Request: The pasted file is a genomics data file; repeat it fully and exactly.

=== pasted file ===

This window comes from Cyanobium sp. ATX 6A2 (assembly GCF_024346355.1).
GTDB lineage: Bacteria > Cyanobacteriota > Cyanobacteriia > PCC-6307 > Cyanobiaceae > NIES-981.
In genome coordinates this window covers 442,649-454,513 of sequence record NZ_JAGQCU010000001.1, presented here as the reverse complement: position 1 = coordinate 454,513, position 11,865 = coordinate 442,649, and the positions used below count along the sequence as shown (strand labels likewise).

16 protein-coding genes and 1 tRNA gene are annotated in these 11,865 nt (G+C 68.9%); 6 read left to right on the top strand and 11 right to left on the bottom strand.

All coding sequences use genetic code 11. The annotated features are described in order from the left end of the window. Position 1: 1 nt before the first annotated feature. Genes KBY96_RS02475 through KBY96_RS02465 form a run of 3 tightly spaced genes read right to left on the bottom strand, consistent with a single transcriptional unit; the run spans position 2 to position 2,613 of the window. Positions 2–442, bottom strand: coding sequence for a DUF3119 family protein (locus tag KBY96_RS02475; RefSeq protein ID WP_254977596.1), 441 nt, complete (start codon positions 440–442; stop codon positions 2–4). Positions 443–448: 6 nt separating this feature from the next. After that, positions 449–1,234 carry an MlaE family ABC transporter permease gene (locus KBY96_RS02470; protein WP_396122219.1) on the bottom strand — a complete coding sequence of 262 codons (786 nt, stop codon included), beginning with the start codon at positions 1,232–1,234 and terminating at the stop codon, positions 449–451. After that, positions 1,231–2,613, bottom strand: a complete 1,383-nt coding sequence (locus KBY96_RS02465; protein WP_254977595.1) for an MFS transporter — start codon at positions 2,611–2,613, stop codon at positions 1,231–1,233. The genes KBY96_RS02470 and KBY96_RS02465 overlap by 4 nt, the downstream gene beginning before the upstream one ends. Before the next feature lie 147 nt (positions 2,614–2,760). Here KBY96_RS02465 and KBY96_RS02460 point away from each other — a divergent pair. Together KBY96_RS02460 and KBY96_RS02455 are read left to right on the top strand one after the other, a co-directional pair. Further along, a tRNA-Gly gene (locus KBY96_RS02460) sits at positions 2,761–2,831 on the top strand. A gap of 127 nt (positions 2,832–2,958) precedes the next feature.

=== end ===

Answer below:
This window comes from Cyanobium sp. ATX 6A2 (assembly GCF_024346355.1).
GTDB lineage: Bacteria > Cyanobacteriota > Cyanobacteriia > PCC-6307 > Cyanobiaceae > NIES-981.
In genome coordinates this window covers 442,649-454,513 of sequence record NZ_JAGQCU010000001.1, presented here as the reverse complement: position 1 = coordinate 454,513, position 11,865 = coordinate 442,649, and the positions used below count along the sequence as shown (strand labels likewise).

16 protein-coding genes and 1 tRNA gene are annotated in these 11,865 nt (G+C 68.9%); 6 read left to right on the top strand and 11 right to left on the bottom strand.

All coding sequences use genetic code 11. The annotated features are described in order from the left end of the window. Position 1: 1 nt before the first annotated feature. Genes KBY96_RS02475 through KBY96_RS02465 form a run of 3 tightly spaced genes read right to left on the bottom strand, consistent with a single transcriptional unit; the run spans position 2 to position 2,613 of the window. Positions 2–442, bottom strand: coding sequence for a DUF3119 family protein (locus tag KBY96_RS02475; RefSeq protein ID WP_254977596.1), 441 nt, complete (start codon positions 440–442; stop codon positions 2–4). Positions 443–448: 6 nt separating this feature from the next. After that, positions 449–1,234 carry an MlaE family ABC transporter permease gene (locus KBY96_RS02470; protein WP_396122219.1) on the bottom strand — a complete coding sequence of 262 codons (786 nt, stop codon included), beginning with the start codon at positions 1,232–1,234 and terminating at the stop codon, positions 449–451. After that, positions 1,231–2,613, bottom strand: a complete 1,383-nt coding sequence (locus KBY96_RS02465; protein WP_254977595.1) for an MFS transporter — start codon at positions 2,611–2,613, stop codon at positions 1,231–1,233. The genes KBY96_RS02470 and KBY96_RS02465 overlap by 4 nt, the downstream gene beginning before the upstream one ends. Before the next feature lie 147 nt (positions 2,614–2,760). Here KBY96_RS02465 and KBY96_RS02460 point away from each other — a divergent pair. Together KBY96_RS02460 and KBY96_RS02455 are read left to right on the top strand one after the other, a co-directional pair. Further along, a tRNA-Gly gene (locus KBY96_RS02460) sits at positions 2,761–2,831 on the top strand. A gap of 127 nt (positions 2,832–2,958) precedes the next feature.